7. Invite ONCE - Oh boy, this is another big one for me. Everybody is making Facebook fan pages lately and everybody is sending me invites to 'like' them. Here is the truth of the matter, I barely can keep up with all of my friends pages. This means I can not 'like' and follow every page that I am invited to follow. Just not going to happen. There is no need to tell me about how I can 'like' a page and then hide it… it is my account and my choice on what to 'like'. Do not expect everyone to just like your page just because you sent them an invite. I have plenty of friends, ACTUAL friends, that don't 'like' my fan page, and that is fine! It is their choice. Here is how this goes horribly wrong… I received an invite to like a person's page 4-5 time IN ONE DAY. I had to send them a message insisting they stop. This type of behavior is inexcusable. I send out invites to like my fan page once a month and I try very hard not to invite anyone more then once.

8. Don't stalk
- That artist you have never met that does the art you really like… yeah, don't be that person that 'likes' EVERY SINGLE THING they post or say online. You can feel that way, but you will get noticed and it gets creepy. Again, think about how it would feel if there was some person you never met 'liking' every single thing you posted on Facebook… creepy, right? Just dial it down a little, even though fan comes from fanatic it does not mean you need to stick to the original meaning. You are not going to get to be pals with someone by liking everything they say and do.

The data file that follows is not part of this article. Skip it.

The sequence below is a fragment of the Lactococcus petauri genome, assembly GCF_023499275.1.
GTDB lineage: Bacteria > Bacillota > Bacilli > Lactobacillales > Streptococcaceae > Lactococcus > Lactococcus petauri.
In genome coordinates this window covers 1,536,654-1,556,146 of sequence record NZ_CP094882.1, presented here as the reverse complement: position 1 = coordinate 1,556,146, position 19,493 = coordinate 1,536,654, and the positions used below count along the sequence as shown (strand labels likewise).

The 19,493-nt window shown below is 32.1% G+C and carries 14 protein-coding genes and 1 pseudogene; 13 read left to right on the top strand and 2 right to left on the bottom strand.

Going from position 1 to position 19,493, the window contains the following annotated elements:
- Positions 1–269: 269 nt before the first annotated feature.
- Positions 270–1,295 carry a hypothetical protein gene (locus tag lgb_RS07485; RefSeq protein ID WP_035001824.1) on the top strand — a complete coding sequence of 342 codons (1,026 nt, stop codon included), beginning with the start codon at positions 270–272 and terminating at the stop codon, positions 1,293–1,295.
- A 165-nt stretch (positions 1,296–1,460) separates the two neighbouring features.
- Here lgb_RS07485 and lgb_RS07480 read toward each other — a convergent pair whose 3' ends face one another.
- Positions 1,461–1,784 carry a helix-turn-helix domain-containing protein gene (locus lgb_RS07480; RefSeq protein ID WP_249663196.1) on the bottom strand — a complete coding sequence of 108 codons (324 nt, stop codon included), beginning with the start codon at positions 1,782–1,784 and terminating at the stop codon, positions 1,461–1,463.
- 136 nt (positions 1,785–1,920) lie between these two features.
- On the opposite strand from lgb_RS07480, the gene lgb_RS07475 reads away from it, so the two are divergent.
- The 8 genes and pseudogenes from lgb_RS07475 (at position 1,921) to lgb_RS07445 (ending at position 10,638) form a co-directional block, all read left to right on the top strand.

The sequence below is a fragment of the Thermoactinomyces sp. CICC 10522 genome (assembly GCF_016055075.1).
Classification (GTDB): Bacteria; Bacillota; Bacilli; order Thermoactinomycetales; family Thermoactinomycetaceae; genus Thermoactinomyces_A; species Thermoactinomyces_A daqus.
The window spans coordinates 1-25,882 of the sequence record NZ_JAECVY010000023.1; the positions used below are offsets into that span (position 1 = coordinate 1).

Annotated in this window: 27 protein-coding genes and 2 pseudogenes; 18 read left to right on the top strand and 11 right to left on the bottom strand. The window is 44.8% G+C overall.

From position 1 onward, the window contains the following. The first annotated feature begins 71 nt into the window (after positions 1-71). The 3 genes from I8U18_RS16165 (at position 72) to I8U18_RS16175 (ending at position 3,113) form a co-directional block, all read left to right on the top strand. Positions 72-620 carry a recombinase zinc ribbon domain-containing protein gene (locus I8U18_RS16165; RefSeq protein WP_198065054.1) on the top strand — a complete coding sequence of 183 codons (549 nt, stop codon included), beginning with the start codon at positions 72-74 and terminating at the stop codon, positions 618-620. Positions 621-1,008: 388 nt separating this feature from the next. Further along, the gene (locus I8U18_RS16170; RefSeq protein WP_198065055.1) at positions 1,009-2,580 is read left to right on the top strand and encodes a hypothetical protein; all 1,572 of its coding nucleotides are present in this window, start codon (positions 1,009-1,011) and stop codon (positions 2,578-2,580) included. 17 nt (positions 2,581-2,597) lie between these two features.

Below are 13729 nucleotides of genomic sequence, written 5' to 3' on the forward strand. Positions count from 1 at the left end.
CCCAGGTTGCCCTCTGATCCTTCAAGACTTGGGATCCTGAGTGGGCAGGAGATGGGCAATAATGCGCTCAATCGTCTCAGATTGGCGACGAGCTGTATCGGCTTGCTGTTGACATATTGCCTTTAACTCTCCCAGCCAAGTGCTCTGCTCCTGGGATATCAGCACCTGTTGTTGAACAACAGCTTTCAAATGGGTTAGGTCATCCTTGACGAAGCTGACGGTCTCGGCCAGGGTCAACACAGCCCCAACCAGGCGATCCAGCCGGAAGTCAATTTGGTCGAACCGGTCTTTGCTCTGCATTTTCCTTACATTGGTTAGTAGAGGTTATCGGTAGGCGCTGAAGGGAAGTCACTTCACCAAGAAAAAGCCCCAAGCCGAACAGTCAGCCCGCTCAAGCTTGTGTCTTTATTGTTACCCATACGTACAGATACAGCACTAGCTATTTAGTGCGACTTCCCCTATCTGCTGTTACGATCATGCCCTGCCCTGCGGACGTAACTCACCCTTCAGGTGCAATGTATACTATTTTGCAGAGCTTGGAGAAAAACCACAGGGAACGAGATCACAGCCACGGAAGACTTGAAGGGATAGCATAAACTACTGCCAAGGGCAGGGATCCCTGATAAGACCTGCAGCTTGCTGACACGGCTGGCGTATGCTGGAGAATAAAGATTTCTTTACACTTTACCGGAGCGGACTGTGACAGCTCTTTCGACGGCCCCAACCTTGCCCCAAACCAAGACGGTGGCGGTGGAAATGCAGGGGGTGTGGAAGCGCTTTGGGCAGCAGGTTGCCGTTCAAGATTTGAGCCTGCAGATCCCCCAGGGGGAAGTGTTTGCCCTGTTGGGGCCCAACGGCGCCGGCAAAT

We all have to learn how to manage ourselves online and how best to conduct ourselves. I have made plenty of mistakes while online and I learned from them. We don't have to be perfect and everyone comes from a different place and has different expectations of their online interactions. Keeping a level of professionalism with the people you interact with as well as a healthy level of respect for everyone will go a long way. Of course, these are my opinions, take them for what they are worth...

That's all for another exciting Wednesday on the blog, see you back here on Friday! Until then...